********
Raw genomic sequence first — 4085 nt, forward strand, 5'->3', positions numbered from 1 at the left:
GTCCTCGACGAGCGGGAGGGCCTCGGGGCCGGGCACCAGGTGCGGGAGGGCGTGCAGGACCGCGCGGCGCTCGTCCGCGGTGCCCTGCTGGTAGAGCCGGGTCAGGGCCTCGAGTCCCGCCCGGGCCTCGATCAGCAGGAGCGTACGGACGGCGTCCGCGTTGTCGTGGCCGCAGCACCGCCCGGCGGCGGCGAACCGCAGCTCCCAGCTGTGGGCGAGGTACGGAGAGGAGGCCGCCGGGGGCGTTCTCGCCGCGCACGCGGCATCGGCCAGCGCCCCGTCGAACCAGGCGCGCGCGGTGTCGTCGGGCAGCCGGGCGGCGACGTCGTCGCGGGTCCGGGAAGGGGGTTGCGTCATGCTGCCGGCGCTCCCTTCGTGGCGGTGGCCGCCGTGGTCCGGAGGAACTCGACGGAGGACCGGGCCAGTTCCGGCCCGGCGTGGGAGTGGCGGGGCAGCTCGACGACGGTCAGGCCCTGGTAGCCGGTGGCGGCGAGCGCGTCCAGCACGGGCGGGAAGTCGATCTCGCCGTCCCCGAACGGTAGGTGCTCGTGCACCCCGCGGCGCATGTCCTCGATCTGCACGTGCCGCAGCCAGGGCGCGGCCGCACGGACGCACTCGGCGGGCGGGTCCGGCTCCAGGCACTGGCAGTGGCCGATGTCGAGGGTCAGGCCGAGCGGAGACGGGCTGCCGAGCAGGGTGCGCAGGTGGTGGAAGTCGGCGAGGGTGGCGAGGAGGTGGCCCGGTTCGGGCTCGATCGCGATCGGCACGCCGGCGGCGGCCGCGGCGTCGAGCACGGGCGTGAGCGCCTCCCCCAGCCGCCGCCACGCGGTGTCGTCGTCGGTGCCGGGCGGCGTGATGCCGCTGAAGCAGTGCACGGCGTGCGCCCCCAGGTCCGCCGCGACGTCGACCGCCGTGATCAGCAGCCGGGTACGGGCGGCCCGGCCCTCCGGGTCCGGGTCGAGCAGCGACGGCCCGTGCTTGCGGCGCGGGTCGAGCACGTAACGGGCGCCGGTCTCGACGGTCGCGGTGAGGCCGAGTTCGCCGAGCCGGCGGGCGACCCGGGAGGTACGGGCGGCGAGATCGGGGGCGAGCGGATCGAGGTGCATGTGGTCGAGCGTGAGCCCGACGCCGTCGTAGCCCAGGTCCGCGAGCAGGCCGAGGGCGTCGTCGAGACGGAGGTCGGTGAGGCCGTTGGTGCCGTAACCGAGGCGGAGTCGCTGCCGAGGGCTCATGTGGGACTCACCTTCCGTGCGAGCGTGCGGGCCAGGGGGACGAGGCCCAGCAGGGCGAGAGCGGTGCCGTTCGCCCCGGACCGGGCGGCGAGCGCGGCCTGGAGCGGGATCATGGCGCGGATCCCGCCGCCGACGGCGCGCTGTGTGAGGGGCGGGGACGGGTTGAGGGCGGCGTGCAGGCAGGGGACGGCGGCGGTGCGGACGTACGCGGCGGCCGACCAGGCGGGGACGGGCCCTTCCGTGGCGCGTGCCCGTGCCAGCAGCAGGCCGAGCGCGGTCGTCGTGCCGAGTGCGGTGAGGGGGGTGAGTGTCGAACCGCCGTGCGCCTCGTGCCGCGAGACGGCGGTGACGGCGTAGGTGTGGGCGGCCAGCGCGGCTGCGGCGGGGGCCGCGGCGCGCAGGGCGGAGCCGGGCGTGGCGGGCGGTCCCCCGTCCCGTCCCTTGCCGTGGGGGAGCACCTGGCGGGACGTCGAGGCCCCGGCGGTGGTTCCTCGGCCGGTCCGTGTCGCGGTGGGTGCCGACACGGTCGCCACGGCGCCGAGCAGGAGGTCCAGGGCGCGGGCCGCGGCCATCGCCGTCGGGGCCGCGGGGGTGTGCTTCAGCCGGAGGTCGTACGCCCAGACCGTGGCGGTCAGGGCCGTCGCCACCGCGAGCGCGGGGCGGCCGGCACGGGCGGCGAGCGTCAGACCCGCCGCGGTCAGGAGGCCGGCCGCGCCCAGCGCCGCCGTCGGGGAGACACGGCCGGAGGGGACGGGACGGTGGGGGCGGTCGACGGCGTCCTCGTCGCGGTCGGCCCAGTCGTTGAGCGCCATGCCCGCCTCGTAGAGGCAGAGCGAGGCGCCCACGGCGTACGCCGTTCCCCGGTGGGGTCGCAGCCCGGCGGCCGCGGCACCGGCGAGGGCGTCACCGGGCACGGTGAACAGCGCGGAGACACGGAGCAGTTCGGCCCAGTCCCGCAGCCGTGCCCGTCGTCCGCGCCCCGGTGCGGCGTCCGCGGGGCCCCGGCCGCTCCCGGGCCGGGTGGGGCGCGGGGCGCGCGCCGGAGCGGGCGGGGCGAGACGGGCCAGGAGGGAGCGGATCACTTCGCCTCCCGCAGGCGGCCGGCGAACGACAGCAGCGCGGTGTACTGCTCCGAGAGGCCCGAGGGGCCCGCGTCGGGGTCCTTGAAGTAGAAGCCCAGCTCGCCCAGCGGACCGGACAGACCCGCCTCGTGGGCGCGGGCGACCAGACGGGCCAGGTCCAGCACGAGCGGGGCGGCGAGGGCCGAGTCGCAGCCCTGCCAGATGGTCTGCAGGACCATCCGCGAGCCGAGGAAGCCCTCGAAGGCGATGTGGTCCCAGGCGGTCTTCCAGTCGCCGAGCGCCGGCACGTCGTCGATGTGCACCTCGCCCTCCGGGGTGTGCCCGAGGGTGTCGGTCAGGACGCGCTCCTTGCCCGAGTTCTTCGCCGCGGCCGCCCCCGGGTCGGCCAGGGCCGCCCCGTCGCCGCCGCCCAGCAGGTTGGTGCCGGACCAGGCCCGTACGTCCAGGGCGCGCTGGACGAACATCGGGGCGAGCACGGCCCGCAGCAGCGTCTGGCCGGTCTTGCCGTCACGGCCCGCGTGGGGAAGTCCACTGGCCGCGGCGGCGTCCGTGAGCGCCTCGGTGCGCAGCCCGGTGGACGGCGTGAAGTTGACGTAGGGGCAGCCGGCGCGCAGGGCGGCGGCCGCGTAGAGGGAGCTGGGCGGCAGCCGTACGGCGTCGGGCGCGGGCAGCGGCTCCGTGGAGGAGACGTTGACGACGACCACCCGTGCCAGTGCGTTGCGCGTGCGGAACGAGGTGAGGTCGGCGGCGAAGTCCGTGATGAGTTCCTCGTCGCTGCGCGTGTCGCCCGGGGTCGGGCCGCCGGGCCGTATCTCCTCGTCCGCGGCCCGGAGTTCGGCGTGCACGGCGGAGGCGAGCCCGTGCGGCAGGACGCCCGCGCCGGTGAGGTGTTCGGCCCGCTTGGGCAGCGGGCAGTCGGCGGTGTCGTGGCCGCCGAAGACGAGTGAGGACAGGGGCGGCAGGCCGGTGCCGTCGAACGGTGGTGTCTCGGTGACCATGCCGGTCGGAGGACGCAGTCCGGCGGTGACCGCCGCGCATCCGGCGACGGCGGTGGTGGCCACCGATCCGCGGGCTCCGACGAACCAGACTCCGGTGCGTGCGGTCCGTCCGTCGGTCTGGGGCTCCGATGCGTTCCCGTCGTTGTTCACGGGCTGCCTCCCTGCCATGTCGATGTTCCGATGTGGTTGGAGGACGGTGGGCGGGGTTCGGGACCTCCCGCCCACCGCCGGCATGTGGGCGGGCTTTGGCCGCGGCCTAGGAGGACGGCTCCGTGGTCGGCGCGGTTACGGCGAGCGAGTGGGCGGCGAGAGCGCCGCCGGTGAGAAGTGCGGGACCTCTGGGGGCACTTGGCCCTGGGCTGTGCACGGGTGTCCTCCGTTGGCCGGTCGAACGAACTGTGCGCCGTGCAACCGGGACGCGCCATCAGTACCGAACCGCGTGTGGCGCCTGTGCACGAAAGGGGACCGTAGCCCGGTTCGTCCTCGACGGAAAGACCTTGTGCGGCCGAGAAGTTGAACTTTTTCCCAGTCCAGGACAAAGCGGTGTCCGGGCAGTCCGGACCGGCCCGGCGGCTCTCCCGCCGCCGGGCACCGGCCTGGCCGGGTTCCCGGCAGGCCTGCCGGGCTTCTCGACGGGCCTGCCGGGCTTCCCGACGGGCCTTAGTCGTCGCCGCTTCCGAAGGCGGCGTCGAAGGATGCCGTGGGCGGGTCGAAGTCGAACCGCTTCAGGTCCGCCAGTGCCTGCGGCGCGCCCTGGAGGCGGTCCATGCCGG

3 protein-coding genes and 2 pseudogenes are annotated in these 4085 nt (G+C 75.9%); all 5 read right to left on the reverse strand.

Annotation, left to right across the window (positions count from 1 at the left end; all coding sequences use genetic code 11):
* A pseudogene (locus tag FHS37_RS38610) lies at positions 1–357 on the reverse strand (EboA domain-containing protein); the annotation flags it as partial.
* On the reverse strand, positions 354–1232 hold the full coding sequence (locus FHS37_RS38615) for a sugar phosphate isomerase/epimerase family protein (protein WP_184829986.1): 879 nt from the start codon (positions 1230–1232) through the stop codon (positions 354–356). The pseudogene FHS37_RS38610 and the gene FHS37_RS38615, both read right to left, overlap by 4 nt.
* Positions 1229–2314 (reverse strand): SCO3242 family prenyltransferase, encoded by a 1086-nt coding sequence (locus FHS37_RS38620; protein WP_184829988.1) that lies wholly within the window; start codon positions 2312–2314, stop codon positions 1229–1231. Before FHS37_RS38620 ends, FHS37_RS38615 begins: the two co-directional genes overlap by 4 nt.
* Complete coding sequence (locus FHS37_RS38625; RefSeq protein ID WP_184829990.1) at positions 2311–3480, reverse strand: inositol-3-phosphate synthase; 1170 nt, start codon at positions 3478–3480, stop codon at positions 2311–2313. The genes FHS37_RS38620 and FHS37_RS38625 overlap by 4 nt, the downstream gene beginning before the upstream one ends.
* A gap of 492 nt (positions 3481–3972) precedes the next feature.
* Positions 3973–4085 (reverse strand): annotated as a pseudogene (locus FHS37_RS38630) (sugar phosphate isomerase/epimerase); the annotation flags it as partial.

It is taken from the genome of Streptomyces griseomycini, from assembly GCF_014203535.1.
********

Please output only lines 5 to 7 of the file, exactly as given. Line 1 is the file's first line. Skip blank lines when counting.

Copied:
* A pseudogene (locus tag FHS37_RS38610) lies at positions 1–357 on the reverse strand (EboA domain-containing protein); the annotation flags it as partial.
* On the reverse strand, positions 354–1232 hold the full coding sequence (locus FHS37_RS38615) for a sugar phosphate isomerase/epimerase family protein (protein WP_184829986.1): 879 nt from the start codon (positions 1230–1232) through the stop codon (positions 354–356). The pseudogene FHS37_RS38610 and the gene FHS37_RS38615, both read right to left, overlap by 4 nt.
* Positions 1229–2314 (reverse strand): SCO3242 family prenyltransferase, encoded by a 1086-nt coding sequence (locus FHS37_RS38620; protein WP_184829988.1) that lies wholly within the window; start codon positions 2312–2314, stop codon positions 1229–1231. Before FHS37_RS38620 ends, FHS37_RS38615 begins: the two co-directional genes overlap by 4 nt.